Yes, the Ethiopian Wildlife Department out of the blue closed down Nile crocodile hunting on Lake Chamo as of July, 2007. This is not a big surprise to us because we knew from the start that the amount of hunting on Chamo would be limited. I just did not expect it to be limited to only three years.
The crocs on Lake Chamo are very special, and when you are shooting 80- to 100-year-old animals, very careful management has to be put in place to make sure that over-harvesting does not happen and that trophy quality does not drop. Chamo still has plenty of big crocs left, and the wildlife department has clearly stated that there is a very good chance they will let us start hunting the crocs there again on a limited basis once a complete crocodile management plan is put in place for the entire lake.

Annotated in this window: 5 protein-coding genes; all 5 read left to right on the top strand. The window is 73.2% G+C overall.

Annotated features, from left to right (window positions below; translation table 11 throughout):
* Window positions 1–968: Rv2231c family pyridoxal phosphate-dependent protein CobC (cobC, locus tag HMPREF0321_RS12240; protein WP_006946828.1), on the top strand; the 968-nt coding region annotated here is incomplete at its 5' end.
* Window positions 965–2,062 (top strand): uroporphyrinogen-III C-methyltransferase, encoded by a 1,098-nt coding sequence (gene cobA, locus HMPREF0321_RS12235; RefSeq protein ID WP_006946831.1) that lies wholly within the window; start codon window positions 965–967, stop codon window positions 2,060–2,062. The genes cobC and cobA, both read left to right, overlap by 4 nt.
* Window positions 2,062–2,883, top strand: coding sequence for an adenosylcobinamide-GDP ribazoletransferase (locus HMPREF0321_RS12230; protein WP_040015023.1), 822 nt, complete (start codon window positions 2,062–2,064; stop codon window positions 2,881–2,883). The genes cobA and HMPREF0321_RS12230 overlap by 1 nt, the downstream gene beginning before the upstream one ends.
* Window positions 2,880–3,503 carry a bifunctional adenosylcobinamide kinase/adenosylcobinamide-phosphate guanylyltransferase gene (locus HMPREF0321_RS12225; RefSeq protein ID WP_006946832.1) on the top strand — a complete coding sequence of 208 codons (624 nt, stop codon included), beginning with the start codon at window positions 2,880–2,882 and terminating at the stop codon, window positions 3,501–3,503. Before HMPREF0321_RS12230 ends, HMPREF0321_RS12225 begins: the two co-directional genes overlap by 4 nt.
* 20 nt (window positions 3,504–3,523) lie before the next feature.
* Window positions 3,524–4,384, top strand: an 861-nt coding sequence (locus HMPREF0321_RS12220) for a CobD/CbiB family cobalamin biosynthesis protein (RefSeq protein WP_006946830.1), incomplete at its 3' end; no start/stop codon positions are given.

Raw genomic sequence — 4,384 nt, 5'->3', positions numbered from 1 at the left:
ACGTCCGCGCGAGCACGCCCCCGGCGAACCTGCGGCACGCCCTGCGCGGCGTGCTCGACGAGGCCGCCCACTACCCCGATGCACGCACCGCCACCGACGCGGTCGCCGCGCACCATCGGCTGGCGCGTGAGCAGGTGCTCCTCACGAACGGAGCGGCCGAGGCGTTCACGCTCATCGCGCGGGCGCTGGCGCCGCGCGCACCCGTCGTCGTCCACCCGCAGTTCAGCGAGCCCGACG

I have been in contact with the folks at the IUCN croc specialist group, who have said that they will be the ones who will aid the Ethiopian Wildlife Department in creating a croc management plan for the Lake. The people there are not anti-hunting, so a limited harvest of crocs by sport hunters is very possible in the future. Until the plan is complete, we intend to be supportive and cooperative, as all of us involved have the same goal: namely, the protection and conservation of the crocs in Lake Chamo.